At WE19 I collaborated with Yanfen Li and Nicole Jackson to facilitate a flipped session on applying for academic jobs.  The slides and additional details from the session are provided here for reference during and after the session.

In 2018, I switched from live in-class presentations of project results to video-recorded presentations.  I surveyed the students about their experience and archived the videos and discussion boards for further analysis.  Overall, the switch to student-produced video presentations was a success.  In 2019, I shared the initial results and assignment design at the 2019 Frontiers in Education conference and the Quad-Pod Consortium Teaching Symposium: Transformative Practices in Teaching & Learning.   A pre-print of the full paper is available until the full paper is published on IEEE Explore.

laptop and notebook

Four years ago, I committed to several writing goals for November also known as academic writing month (#AcWriMo). That was one of my most productive months of writing. I wrote over 13,000 words and had over 60 hours of productive time collecting or analyzing data.

This year, I also have a lot to write including two conference papers, a grant proposal, a journal paper to polish, and new blogs for my website. So, I’m once again committing to academic writing month. My daily writing and research goals for 2018 are:

  • Write at least 500 words,
  • Read at least one source for a literature review, and
  • Complete at least one hour of additional productive research time (e.g. data processing, planning, training, project organization).

I have one additional month-long goal this year; to figure out how to sustain the above research productivity beyond November. The daily goals meet the criteria for S.M.A.R.T. goals.  They are all specific and measurable. Once a day makes them time-bound and they are relevant given the writing projects I have for this month. All three goals are likely achievable because the first and last goals are the same as 2014 and the second goal is a required part of the writing projects. The additional month-long goal is specific, measurable, and time-bound. I know it is relevant to completing my research goals to earn promotion and tenure. However, I also know it is a stretch goal which means achievable is not going to be an easy task. Given it is relevant to achieving my research goals and being a successful academic, I am committed to trying.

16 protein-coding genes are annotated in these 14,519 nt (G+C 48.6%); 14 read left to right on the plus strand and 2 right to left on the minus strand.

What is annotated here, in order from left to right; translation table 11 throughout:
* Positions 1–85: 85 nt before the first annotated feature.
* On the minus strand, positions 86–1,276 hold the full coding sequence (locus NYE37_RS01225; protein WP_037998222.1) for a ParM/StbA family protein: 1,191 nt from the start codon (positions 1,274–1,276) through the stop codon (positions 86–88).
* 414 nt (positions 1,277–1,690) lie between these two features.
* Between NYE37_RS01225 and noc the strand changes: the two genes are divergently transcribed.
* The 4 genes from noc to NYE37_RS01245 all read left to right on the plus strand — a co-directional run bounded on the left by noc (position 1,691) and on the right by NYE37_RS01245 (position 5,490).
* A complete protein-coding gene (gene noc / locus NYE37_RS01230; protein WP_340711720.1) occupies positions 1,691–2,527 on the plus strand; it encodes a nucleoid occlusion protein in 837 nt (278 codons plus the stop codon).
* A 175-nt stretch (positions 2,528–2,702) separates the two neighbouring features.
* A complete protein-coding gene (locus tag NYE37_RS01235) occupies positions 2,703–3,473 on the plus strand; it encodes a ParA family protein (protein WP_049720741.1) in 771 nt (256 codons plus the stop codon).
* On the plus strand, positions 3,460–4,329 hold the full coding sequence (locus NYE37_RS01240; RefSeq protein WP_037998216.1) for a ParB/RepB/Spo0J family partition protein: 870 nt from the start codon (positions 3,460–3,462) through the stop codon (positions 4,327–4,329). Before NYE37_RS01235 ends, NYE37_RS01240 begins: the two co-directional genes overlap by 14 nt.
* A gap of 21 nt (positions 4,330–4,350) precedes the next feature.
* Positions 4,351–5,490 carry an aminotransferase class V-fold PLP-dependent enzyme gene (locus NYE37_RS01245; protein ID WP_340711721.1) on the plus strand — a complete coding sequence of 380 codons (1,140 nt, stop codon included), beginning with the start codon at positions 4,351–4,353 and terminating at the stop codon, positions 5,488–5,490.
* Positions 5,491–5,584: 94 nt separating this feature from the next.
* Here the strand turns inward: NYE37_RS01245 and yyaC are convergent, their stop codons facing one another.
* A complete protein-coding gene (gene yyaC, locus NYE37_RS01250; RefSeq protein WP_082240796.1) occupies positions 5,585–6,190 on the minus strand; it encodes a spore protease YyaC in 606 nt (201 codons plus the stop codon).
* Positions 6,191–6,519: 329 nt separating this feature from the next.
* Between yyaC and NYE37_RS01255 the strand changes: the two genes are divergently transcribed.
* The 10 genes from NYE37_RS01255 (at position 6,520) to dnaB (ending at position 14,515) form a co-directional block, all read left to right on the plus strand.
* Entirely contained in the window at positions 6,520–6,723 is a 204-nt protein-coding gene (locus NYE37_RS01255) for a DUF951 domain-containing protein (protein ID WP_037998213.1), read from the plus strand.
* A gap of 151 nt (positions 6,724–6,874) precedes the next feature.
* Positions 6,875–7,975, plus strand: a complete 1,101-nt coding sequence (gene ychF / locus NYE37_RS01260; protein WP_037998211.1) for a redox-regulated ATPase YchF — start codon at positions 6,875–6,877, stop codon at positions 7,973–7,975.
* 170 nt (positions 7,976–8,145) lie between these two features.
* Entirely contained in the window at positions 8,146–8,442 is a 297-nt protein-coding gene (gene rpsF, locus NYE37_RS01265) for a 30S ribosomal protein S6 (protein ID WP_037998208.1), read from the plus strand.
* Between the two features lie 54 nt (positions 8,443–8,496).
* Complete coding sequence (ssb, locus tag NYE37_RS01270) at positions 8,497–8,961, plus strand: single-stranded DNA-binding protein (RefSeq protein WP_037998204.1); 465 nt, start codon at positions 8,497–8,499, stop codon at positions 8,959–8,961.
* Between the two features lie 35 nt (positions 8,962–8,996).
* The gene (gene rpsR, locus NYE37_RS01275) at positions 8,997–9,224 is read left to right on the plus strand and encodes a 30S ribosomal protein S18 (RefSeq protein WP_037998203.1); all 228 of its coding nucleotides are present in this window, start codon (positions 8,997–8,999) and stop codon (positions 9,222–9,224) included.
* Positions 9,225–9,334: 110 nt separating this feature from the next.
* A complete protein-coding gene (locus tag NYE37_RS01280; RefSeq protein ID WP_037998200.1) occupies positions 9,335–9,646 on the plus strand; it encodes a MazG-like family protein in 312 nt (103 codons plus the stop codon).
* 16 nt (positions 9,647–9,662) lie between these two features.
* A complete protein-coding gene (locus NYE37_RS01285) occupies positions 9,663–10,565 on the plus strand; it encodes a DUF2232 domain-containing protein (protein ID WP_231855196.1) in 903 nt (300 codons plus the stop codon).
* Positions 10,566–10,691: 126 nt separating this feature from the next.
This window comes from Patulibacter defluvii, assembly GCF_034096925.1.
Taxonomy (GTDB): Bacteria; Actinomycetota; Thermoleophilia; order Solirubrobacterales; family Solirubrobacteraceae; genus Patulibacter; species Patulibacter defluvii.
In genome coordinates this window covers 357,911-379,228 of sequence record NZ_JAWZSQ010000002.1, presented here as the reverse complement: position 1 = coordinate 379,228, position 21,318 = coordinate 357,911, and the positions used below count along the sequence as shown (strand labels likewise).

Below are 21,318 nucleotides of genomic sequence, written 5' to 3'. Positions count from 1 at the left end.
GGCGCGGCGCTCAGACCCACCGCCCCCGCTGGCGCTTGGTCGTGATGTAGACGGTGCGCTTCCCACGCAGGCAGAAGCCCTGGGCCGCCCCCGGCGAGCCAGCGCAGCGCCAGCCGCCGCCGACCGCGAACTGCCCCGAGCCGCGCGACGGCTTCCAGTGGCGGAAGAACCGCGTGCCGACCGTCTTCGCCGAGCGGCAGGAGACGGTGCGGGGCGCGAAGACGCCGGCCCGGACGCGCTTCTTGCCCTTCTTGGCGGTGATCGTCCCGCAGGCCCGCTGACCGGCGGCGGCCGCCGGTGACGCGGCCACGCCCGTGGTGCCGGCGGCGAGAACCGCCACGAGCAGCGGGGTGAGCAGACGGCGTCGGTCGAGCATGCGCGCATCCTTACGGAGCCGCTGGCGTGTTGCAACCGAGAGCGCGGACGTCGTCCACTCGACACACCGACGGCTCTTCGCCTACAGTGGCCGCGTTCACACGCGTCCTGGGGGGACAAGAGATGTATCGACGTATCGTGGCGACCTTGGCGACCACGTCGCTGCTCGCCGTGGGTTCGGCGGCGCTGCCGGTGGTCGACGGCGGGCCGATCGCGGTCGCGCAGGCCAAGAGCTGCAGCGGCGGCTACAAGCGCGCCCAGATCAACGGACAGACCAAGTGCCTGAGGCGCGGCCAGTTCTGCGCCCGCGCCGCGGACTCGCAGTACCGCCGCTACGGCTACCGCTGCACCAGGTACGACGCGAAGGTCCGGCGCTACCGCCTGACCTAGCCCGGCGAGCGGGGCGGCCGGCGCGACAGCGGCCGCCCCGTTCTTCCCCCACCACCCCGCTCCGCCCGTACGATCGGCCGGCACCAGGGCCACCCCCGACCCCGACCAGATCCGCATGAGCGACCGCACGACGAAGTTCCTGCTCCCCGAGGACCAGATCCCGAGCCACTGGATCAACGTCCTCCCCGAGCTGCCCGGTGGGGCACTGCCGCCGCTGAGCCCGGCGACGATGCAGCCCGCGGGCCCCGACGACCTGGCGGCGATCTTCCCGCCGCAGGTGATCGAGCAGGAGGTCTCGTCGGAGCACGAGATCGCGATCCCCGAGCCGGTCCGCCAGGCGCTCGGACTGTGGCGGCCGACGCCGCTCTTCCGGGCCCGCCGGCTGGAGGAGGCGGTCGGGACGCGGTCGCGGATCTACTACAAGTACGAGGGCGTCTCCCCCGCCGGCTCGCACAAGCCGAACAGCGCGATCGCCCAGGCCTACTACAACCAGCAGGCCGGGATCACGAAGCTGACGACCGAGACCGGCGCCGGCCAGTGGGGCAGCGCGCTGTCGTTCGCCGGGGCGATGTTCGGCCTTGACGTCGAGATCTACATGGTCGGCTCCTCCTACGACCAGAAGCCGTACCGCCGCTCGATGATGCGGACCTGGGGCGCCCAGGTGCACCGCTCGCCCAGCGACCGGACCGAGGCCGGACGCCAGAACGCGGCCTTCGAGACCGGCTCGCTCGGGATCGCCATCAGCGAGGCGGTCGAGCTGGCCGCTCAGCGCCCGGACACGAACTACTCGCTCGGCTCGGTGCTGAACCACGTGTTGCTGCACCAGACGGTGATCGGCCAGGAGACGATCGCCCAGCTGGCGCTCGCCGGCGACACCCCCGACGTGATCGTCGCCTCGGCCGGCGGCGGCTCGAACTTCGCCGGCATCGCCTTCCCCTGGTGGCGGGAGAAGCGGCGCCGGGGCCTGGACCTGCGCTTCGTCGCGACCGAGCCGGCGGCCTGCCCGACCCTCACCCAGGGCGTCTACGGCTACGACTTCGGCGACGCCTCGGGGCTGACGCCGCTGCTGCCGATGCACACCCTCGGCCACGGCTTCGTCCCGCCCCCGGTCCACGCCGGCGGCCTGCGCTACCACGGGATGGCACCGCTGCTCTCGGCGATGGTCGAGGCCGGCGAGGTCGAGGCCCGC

As I did in 2014, I am going to track and share my progress on my daily goals. This year I will be adding a reflection and adaptation step to help work toward the sustainable daily research and writing goal.

Part of the CSLF Lab Development Process

At the 2017 Frontiers in Education (FIE) Conference, I published the results of a comparison of lab kits using the control systems laboratory framework (CSLF) that I published earlier this year in the IEEE Transactions on Education. The paper also includes a suggested process for using the CSLF in new laboratory development (see photo above).  The full paper can be accessed in the IEEE Xplore Digital Library.

MATLAB Code for Lab Kit

The MATLAB and Simulink files for my motor control lab kit is available on GitHub.

3D Models for Lab Kit

The instructions for experiments using my motor control lab kit is available on GitHub.

Experiments for Lab Kit

The instructions for experiments using my motor control lab kit is available on GitHub.